Ingrid is never going to make it through this summer if she can’t figure out why she’s here . . . and why the music really stopped.
This novel was very unique and it felt REAL. The main character, Ingrid, was wonderful to read about, and so was her journey.💫
9. The Best Mistake Mystery by Sylvia McNicoll
Some people count their blessings, but dogwalker Stephen Nobel counts mistakes.
Dogwalker extraordinaire Stephen Nobel can get a little anxious, but his habit of counting the mistakes he and everyone else makes calms him. His need to analyze gets kicked into hyperdrive after two crazy events happen in one day at school: the bomb squad blows up a backpack and someone smashes a car into the building.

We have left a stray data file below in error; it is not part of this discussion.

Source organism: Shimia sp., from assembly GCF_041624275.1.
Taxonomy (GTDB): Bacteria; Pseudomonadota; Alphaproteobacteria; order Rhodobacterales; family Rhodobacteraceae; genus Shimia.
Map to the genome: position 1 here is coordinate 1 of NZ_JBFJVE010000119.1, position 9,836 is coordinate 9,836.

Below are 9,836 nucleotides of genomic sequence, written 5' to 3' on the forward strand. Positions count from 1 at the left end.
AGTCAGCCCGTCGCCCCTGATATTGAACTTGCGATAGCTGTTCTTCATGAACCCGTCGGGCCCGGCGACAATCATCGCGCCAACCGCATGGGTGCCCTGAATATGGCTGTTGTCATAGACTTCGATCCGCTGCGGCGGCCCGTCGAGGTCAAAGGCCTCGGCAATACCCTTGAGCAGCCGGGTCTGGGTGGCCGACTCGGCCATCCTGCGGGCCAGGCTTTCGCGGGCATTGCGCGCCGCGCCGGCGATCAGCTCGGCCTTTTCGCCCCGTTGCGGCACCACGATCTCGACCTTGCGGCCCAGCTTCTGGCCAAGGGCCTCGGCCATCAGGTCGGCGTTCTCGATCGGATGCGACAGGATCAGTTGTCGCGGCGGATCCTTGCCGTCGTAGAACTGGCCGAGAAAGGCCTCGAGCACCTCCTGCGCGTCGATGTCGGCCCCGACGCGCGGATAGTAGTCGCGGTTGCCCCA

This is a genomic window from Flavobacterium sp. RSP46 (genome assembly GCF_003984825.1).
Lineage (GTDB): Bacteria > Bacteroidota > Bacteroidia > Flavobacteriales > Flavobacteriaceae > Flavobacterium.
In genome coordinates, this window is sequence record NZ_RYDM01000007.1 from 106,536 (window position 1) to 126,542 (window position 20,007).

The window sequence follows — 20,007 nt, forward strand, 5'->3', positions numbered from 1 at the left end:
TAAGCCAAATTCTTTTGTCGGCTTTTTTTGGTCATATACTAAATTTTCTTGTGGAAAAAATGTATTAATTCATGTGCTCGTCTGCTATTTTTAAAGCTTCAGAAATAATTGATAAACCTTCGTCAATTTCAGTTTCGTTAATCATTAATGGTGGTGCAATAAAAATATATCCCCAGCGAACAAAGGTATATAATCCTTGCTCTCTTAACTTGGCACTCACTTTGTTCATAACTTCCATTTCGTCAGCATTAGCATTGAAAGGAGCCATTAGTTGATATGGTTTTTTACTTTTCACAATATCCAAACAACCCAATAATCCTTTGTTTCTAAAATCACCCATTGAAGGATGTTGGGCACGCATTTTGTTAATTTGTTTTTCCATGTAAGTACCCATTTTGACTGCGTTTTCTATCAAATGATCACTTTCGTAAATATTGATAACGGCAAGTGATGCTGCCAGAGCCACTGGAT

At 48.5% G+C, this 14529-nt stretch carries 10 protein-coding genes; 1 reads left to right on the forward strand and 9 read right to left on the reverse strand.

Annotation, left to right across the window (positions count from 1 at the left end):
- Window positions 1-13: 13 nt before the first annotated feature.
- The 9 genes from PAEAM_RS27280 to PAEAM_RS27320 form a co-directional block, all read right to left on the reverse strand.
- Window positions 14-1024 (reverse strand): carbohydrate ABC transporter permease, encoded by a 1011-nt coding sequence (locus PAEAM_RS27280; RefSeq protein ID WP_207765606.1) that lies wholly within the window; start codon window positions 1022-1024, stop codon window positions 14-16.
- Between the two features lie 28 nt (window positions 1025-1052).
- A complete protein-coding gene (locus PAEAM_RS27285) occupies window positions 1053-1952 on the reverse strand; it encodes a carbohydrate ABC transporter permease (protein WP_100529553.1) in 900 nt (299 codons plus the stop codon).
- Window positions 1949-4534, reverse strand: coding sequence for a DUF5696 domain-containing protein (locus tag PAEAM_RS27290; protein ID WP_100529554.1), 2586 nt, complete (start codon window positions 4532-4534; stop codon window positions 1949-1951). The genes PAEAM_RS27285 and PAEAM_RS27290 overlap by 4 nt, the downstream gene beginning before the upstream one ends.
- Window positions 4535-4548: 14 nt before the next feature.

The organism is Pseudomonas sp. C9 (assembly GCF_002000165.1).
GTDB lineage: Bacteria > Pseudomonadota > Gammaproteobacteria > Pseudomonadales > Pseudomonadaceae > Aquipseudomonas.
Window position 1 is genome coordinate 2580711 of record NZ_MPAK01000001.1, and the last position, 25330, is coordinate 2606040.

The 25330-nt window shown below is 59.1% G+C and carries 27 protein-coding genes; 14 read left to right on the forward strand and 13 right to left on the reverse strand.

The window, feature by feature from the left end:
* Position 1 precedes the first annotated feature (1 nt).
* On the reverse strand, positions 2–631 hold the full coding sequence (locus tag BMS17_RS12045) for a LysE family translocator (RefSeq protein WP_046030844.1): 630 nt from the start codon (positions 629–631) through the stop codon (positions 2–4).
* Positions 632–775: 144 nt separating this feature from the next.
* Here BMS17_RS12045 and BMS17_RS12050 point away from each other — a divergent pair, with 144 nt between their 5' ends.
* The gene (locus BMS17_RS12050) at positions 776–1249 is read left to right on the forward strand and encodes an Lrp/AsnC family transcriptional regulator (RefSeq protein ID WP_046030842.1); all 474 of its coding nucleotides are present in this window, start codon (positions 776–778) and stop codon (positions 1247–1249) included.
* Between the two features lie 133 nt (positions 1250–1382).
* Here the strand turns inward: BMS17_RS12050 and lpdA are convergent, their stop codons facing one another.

To make things worse, that someone thinks Stephen can identify them. Stephen receives a threatening text. If he goes to the police, his favourite dogs, Ping and Pong, will get hurt. The pressure mounts when his new best friend, Renée, begs for Stephen’s help. Her brother has been charged with the crimes and she wants to clear his name.
Is it a mistake to give in to dognappers? How can he possibly save everybody? To find out, Stephen will have to count on all of his new friends.
I was given the opportunity to read and review both this book and its sequel, The Artsy Mistake Mystery, through Netgalley. Despite them being middle grade novels, they are simply awesome and deserve lots more attention!
10. Safe as Houses by Eric Walters